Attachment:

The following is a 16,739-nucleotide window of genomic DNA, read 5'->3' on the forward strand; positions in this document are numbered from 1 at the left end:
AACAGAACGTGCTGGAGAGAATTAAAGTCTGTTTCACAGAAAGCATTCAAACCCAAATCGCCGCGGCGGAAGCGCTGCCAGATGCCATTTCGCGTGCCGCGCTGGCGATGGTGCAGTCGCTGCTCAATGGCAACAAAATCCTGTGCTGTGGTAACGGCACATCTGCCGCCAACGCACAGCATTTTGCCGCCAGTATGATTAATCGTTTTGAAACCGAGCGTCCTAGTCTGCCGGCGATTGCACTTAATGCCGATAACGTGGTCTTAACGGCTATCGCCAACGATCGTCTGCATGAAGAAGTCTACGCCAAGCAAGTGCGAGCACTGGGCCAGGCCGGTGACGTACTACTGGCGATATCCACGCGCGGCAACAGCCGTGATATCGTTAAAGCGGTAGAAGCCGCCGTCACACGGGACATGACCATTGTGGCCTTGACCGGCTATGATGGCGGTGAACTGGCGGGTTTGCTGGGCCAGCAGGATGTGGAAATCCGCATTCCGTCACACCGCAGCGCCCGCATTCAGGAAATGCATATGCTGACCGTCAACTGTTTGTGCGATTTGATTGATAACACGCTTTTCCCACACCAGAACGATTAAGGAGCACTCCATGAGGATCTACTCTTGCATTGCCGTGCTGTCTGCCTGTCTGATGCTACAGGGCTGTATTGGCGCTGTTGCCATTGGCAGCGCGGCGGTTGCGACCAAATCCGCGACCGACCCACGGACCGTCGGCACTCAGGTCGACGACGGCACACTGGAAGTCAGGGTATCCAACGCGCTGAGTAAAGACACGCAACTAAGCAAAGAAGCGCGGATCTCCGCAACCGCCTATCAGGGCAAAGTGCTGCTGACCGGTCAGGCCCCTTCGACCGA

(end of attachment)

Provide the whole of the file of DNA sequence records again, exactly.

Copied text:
The following is a 16,739-nucleotide window of genomic DNA, read 5'->3' on the forward strand; positions in this document are numbered from 1 at the left end:
AACAGAACGTGCTGGAGAGAATTAAAGTCTGTTTCACAGAAAGCATTCAAACCCAAATCGCCGCGGCGGAAGCGCTGCCAGATGCCATTTCGCGTGCCGCGCTGGCGATGGTGCAGTCGCTGCTCAATGGCAACAAAATCCTGTGCTGTGGTAACGGCACATCTGCCGCCAACGCACAGCATTTTGCCGCCAGTATGATTAATCGTTTTGAAACCGAGCGTCCTAGTCTGCCGGCGATTGCACTTAATGCCGATAACGTGGTCTTAACGGCTATCGCCAACGATCGTCTGCATGAAGAAGTCTACGCCAAGCAAGTGCGAGCACTGGGCCAGGCCGGTGACGTACTACTGGCGATATCCACGCGCGGCAACAGCCGTGATATCGTTAAAGCGGTAGAAGCCGCCGTCACACGGGACATGACCATTGTGGCCTTGACCGGCTATGATGGCGGTGAACTGGCGGGTTTGCTGGGCCAGCAGGATGTGGAAATCCGCATTCCGTCACACCGCAGCGCCCGCATTCAGGAAATGCATATGCTGACCGTCAACTGTTTGTGCGATTTGATTGATAACACGCTTTTCCCACACCAGAACGATTAAGGAGCACTCCATGAGGATCTACTCTTGCATTGCCGTGCTGTCTGCCTGTCTGATGCTACAGGGCTGTATTGGCGCTGTTGCCATTGGCAGCGCGGCGGTTGCGACCAAATCCGCGACCGACCCACGGACCGTCGGCACTCAGGTCGACGACGGCACACTGGAAGTCAGGGTATCCAACGCGCTGAGTAAAGACACGCAACTAAGCAAAGAAGCGCGGATCTCCGCAACCGCCTATCAGGGCAAAGTGCTGCTGACCGGTCAGGCCCCTTCGACCGA